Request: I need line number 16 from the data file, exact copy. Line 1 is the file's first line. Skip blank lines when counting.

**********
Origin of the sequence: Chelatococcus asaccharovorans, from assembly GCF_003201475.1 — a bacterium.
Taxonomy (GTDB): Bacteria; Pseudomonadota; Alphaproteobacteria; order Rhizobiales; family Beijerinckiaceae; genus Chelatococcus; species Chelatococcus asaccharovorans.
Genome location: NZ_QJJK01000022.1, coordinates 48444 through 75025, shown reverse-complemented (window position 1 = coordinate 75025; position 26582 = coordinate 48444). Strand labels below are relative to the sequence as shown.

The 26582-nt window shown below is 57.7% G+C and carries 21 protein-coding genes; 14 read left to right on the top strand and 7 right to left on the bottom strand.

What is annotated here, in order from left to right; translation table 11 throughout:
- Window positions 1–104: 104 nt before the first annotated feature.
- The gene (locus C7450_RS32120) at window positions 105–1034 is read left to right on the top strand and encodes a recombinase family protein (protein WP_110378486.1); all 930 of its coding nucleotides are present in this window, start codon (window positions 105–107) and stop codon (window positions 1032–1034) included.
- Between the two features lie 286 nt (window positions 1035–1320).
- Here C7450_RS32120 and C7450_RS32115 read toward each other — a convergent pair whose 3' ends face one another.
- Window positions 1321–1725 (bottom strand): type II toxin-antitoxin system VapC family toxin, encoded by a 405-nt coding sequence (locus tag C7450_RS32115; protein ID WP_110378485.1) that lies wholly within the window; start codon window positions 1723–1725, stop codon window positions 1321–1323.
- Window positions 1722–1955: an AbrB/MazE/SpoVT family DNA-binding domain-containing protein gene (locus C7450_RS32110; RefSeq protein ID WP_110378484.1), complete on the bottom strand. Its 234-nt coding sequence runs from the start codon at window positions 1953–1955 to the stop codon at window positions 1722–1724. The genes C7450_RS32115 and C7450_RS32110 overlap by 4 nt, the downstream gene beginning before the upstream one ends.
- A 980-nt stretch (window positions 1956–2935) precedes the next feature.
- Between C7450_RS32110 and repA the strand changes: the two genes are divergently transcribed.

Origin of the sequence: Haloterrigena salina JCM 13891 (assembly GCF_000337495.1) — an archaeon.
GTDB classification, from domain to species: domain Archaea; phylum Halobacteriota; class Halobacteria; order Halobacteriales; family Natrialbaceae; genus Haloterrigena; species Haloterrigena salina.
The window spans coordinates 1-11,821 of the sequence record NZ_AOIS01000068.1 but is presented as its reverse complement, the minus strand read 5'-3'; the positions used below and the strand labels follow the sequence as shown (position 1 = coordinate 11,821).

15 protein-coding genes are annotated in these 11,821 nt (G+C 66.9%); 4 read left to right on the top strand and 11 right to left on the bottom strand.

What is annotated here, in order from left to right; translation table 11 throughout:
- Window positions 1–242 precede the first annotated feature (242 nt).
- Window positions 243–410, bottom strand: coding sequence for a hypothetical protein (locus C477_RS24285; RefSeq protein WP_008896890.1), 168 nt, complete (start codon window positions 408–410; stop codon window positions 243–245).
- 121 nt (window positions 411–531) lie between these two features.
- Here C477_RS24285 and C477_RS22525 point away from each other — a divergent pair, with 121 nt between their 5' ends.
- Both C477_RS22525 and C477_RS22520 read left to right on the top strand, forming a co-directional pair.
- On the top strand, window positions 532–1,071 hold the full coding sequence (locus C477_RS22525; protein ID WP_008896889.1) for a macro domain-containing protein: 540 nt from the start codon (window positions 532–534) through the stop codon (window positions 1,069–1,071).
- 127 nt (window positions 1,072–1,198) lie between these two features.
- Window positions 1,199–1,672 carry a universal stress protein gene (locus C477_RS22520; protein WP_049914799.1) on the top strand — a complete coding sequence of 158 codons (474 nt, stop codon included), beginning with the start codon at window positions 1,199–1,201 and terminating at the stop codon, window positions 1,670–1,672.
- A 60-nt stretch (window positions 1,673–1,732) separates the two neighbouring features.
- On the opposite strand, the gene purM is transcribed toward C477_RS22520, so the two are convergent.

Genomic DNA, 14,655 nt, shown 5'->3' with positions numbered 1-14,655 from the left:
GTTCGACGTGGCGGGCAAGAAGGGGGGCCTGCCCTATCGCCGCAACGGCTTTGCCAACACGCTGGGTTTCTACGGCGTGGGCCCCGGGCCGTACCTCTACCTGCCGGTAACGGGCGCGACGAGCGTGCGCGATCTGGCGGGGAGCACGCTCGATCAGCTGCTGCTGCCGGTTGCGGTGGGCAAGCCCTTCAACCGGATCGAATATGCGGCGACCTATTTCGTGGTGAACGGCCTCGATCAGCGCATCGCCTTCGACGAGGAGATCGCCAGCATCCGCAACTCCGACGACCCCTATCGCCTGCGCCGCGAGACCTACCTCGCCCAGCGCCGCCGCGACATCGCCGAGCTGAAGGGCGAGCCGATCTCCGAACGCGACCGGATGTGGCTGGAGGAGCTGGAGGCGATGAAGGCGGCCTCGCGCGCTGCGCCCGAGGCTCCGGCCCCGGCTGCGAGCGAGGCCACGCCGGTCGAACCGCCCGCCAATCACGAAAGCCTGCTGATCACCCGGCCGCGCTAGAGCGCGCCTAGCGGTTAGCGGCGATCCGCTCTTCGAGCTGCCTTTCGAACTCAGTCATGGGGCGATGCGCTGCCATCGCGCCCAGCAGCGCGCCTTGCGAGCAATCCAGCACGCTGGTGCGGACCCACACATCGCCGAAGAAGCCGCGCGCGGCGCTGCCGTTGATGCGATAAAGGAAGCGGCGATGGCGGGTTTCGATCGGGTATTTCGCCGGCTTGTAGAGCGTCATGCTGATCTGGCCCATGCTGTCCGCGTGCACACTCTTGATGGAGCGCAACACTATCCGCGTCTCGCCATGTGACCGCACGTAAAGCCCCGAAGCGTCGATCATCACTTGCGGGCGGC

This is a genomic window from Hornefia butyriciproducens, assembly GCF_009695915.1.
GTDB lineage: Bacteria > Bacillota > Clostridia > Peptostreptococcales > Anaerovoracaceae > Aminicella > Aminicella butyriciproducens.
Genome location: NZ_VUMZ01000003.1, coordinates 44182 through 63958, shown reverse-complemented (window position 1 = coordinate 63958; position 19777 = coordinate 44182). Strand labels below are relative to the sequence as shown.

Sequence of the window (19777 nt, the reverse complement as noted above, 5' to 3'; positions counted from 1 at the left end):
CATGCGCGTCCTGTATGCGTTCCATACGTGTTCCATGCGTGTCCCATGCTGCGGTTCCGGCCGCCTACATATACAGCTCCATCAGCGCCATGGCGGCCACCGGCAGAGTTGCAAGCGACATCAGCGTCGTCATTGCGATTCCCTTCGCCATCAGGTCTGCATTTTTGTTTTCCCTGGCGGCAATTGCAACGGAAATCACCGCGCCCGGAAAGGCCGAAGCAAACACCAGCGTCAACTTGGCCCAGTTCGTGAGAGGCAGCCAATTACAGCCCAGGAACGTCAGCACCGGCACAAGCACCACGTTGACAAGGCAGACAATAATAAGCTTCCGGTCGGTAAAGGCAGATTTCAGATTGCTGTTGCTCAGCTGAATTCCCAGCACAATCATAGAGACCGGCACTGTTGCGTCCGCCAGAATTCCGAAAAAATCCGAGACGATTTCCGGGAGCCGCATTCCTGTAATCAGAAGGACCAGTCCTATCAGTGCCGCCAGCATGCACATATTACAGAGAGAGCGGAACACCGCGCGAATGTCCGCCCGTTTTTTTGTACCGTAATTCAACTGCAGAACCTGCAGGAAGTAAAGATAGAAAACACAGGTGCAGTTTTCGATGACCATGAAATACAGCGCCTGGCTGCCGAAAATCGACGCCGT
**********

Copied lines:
The window spans coordinates 1-11,821 of the sequence record NZ_AOIS01000068.1 but is presented as its reverse complement, the minus strand read 5'-3'; the positions used below and the strand labels follow the sequence as shown (position 1 = coordinate 11,821).